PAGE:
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The Informed Parent

Ask For What You Want

by Carolyn Warnemuende, M.S.
Published on May. 02, 2005
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“What’s so hard about saying you’d like a different classroom teacher for Sam?” asked Tom.

“Oh, I just know that they’ll say ‘no.’ Anyway the school knows what’s best for him,” replied Karen. More than likely, Tom is thinking, “What’s the big deal?” And Karen is thinking, “I don’t want to be a pushy mom.”

Gender differences in making requests are apparent from an early age. Boys have a greater ability than girls do to state their needs. Boys are more direct than girls are. Possibly these differences are hard-wired into male and female brains. Certainly there are cultural dissimilarities in the way that boys and girls are raised that enhance the differences.

Traditionally girls have learned to be indirect and manipulative in asking for what they want. Boys have learned that they have a right to ask in having their needs met. As a result of the women’s movement, assertiveness training for both men and women, articles in magazines focusing on communication skills, and required communication classes offered through colleges and universities, both genders are learning to exchange thoughts more effectively. Women and girls are learning to clearly and directly ask for what they want. Men and boys are learning to make requests in non-threatening ways.

The Pitfalls

It is interesting to watch the interactions of girls and boys. While there are personality differences, it is not uncommon to see a female approach a situation coyly and start a request indirectly with the phrase, “I wish.” She might say to a group of children, “I wish I could play that game.” She might say to her mother, “I wish I had those Sponge Bob socks.” A male usually does it differently. He may walk up to a group of children and simply join in the game. Or he may approach the group and loudly say, “I want to play, too.” In a store he might pick up the Sponge Bob socks, carry them to his mom and say, “I want these,” or “Can I have these?”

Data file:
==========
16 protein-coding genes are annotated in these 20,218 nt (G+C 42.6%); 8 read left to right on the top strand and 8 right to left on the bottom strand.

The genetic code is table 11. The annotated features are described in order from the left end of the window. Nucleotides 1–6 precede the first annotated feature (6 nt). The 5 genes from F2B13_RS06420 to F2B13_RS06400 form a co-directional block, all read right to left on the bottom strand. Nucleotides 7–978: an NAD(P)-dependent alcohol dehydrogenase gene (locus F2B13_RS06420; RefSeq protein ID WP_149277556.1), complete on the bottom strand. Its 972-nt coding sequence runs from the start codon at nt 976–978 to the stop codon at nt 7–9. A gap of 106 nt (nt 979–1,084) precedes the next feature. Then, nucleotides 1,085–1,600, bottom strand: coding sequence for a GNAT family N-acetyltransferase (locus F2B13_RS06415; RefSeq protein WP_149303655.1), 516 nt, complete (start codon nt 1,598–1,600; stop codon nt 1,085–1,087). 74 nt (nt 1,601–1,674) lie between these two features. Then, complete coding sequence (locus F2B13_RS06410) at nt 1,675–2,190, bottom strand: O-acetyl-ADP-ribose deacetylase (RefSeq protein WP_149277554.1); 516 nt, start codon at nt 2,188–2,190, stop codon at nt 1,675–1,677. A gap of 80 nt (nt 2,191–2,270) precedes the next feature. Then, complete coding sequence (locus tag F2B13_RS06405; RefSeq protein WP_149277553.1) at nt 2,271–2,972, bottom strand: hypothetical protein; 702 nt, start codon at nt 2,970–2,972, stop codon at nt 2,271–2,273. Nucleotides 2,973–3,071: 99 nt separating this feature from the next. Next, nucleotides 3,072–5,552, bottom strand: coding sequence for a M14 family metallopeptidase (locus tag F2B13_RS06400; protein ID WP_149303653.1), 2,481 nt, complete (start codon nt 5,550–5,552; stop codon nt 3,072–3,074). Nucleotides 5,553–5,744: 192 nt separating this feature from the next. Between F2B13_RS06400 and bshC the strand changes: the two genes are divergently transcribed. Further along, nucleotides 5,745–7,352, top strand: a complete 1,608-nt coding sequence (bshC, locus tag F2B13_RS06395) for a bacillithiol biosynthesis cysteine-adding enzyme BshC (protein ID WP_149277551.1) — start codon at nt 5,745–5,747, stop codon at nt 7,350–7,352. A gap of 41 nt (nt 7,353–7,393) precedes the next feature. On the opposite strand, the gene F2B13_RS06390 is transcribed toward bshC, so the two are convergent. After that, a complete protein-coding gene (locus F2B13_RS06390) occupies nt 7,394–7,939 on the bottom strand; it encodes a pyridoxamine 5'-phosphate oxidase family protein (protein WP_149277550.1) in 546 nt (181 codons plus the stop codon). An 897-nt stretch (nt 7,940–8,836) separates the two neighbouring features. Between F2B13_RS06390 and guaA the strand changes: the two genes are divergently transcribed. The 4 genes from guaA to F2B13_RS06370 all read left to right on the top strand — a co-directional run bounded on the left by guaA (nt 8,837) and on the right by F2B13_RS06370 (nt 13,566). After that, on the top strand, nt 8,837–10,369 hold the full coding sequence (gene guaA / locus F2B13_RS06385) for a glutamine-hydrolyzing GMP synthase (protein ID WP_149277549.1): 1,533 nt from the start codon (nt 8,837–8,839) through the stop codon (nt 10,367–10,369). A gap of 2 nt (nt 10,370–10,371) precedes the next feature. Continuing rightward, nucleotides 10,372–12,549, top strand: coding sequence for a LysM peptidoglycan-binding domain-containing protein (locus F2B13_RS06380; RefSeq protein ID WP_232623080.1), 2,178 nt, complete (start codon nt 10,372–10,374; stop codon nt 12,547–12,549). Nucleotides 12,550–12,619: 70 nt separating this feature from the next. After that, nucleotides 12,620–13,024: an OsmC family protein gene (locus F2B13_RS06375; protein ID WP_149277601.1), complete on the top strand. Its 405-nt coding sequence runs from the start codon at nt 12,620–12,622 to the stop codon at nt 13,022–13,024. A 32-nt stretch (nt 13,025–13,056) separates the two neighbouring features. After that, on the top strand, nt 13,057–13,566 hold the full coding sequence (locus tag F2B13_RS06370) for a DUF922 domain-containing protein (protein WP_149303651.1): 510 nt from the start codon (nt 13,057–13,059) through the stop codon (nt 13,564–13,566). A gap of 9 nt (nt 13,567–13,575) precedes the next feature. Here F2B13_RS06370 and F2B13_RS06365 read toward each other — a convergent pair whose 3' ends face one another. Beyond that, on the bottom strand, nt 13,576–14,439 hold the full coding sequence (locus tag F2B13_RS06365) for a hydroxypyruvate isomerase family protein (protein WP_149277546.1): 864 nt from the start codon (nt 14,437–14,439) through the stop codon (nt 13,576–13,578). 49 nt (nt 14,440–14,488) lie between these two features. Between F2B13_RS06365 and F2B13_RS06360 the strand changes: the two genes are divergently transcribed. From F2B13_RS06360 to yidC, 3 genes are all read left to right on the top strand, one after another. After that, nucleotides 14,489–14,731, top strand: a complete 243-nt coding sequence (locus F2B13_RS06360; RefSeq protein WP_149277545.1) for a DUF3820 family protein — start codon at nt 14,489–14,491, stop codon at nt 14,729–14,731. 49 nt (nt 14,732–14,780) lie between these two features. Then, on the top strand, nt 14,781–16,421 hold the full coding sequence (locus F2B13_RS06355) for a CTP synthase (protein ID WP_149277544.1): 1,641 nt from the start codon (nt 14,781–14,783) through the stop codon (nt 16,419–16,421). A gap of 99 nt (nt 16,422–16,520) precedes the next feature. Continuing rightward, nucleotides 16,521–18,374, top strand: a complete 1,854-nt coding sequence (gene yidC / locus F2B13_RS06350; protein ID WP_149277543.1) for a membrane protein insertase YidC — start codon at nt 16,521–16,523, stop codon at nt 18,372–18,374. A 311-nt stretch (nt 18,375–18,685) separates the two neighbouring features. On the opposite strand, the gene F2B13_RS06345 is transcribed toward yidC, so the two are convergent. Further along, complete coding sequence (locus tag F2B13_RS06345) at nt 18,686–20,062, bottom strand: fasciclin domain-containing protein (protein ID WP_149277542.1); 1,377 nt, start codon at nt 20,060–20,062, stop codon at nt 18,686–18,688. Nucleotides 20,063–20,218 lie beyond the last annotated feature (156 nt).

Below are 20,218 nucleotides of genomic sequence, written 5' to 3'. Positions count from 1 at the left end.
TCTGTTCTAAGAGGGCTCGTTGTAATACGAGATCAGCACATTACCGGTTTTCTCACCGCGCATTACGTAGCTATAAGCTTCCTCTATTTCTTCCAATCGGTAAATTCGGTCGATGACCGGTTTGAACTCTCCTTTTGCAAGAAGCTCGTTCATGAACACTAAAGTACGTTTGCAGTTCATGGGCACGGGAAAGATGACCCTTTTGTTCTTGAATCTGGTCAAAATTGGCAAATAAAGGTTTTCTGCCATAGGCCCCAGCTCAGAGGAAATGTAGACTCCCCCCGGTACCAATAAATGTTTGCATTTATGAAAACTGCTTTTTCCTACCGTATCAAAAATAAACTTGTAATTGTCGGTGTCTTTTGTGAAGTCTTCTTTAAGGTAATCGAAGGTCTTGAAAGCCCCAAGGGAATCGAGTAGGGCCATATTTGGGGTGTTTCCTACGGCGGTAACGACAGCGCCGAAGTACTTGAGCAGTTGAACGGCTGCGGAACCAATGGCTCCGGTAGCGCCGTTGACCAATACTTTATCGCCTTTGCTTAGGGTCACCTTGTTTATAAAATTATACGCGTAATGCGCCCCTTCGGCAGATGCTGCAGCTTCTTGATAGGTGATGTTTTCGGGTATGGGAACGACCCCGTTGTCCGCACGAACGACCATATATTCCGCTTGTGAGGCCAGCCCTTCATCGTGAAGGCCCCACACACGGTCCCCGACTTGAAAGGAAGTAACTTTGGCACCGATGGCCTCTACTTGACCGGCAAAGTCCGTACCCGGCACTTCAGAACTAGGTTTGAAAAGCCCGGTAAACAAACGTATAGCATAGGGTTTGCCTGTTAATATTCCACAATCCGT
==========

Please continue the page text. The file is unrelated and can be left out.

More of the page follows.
When a request is directly made the worst that can happen is the answer will be “no.” While that is not what we had hoped to hear and may feel disappointed, we know that our request has been understood. When an indirect request is make, a number of things happen. None feel good.

The request may not be understood as intended. A wish may be perceived as just that. “I wish I could play” does not say, “I want to play.” When a wish is not responded to as a request, there is disappointment and also resentment. The one making the request feels misunderstood and rejected as a person. She also feels unheard. The feeling is, “Nobody listens to what I’m saying.”

The Solutions

Both boys and girls need to learn to ask directly and appropriately for what they want and need. A line from an old Rolling Stone song says, “You can’t always get what you want. But if you try sometimes, you might find that you get what you need.” If we hold back and don’t attempt to directly ask for what we want, we’re apt to not get it at all. When we are direct in our requests, we often get them met. When we don’t get what we thought we wanted, we may get something better, more suited to us, or for our greater growth.